Ga. Enters Struggle Over Lottery Funding for Schools
Georgia lawmakers and Gov. Zell Miller are the latest state officials to take up a challenge that has foiled many policymakers in recent years--finding a way to channel state-lottery proceeds to the schools without either supplanting current funding or misleading voters.
Georgia voters this fall will consider a proposed constitutional amendment authorizing a lottery supporting education programs. Betting that the referendum is a sure winner, state officials this week are sot to grapple with the question of how to divide the estimated $250 million a year in proceeds.
As the lottery debate gains momentum in the Peach State, it has also become a focal point in at least two other state capitals.
In Missouri, where voters last year rejected a tax hike for education in part because of a widespread but mistaken notion that lottery revenues were reserved for education, lawmakers are examining whether the proceeds should indeed be "earmarked" for the schools.
In Florida, meanwhile, Gov. Lawton Chiles has joined educators in criticizing the lottery for doing little to fund new education programs, as was promised when it was created, and is pushing for reforms.
Learning From Mistakes
Georgia officials acknowledge that they are traveling a course known more for its failures than successes, but add that they have profited from others' frustrations.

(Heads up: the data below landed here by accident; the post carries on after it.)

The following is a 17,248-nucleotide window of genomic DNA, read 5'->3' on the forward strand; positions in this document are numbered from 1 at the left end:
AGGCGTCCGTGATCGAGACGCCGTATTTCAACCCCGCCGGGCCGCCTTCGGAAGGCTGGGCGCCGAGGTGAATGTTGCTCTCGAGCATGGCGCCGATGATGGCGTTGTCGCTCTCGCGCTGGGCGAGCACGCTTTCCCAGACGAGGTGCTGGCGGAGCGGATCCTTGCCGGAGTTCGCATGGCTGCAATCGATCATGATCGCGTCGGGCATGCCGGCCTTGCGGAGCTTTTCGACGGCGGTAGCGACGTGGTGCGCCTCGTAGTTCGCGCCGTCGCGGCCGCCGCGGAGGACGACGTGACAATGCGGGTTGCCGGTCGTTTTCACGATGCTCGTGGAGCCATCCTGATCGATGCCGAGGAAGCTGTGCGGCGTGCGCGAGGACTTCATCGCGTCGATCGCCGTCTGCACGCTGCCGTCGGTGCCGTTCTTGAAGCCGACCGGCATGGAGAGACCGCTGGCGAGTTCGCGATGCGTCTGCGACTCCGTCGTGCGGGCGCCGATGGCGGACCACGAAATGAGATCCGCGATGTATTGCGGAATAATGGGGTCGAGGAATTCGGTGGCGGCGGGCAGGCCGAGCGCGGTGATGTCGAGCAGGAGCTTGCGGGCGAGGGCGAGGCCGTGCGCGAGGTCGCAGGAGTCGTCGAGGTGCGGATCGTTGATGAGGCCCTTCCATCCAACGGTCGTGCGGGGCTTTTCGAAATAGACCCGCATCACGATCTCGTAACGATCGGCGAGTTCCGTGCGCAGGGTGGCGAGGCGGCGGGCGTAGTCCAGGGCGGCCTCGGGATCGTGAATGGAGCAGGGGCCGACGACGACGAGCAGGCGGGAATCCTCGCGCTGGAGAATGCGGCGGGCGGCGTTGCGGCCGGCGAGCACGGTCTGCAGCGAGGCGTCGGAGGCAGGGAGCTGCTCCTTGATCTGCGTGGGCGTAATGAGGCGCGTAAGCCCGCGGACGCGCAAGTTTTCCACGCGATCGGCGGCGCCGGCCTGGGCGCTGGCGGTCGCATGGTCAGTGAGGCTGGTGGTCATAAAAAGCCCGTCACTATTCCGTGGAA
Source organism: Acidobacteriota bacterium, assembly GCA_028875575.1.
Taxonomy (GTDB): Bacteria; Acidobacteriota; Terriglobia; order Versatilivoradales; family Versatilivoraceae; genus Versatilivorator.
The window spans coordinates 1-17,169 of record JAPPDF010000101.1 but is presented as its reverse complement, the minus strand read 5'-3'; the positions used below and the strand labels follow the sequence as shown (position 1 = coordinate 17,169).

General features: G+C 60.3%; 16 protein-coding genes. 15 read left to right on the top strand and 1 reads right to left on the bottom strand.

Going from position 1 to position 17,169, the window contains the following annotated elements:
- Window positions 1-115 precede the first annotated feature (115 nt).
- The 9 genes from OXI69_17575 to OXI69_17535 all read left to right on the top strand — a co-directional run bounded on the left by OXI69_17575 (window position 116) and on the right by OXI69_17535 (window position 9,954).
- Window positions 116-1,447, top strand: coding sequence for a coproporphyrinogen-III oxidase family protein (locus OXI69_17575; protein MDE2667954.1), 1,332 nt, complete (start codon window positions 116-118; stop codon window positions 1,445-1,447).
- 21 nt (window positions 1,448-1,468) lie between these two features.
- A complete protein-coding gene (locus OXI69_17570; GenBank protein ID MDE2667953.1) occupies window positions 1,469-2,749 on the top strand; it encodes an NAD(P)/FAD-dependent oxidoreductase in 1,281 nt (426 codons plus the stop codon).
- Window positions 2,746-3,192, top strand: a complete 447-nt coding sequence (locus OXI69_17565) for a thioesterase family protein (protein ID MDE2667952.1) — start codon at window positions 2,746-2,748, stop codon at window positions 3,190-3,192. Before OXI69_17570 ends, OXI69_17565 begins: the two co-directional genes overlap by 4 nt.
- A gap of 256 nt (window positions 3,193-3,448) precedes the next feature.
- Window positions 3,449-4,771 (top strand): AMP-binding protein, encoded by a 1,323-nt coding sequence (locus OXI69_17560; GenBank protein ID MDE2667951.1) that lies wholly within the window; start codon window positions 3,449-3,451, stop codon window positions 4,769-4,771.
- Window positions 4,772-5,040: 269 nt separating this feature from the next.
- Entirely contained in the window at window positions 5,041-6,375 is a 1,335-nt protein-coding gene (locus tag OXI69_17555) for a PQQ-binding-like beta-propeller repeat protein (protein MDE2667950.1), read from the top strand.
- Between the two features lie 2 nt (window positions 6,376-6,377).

"We made an effort to at least learn from the mistakes some other states have experienced," said Steve Wrigley, a senior aide to Governor Miller, who used the lottery as a primary issue in his 1990 campaign.
Mr. Miller's proposal would earmark 30 percent of lottery profits for each of three programs: pre-kindergarten programs for poor 4-year olds; a capital-spending and equipment-purchase program for school districts and colleges; and scholarships for poor but academically promising high-school students.
The remaining 10 percent of the lottery funds would be put into a reserve account.
In an effort to keep the lottery funds from blending into the state's general-fund budget, the referendum would make lottery proceeds a separate budget category.
Mr. Miller's proposal is scheduled to go before the House Industry Committee this week. The chairman of that panel has already expressed concerns about the Governor's strategy and emphasized the need for Georgia to avoid the pitfalls experienced in other states.
"We want it to be used on one-time expenditures, where it can make enhancements rather than getting locked in on certain programs," said Representative Roy H. (Sonny) Watson Jr., who said he will urge lawmakers to use lottery funds for "oneshot" efforts.
"We've got people in temporary housing and trailers, and the computers in our classrooms are way behind," he said. "If we've got all of the lottery funds obligated to ongoing programs, and the lottery funds go down, then we've got to cut back or cut them out."
Mr. Watson said he wants to make sure that the games' profits do not become the sole support for any long-term program.
The Lottery 'Distraction'
The Georgia officials' concerns spring from the lottery-funding misfortunes triggered in other states by the euphoria and subsequent letdown created by new games.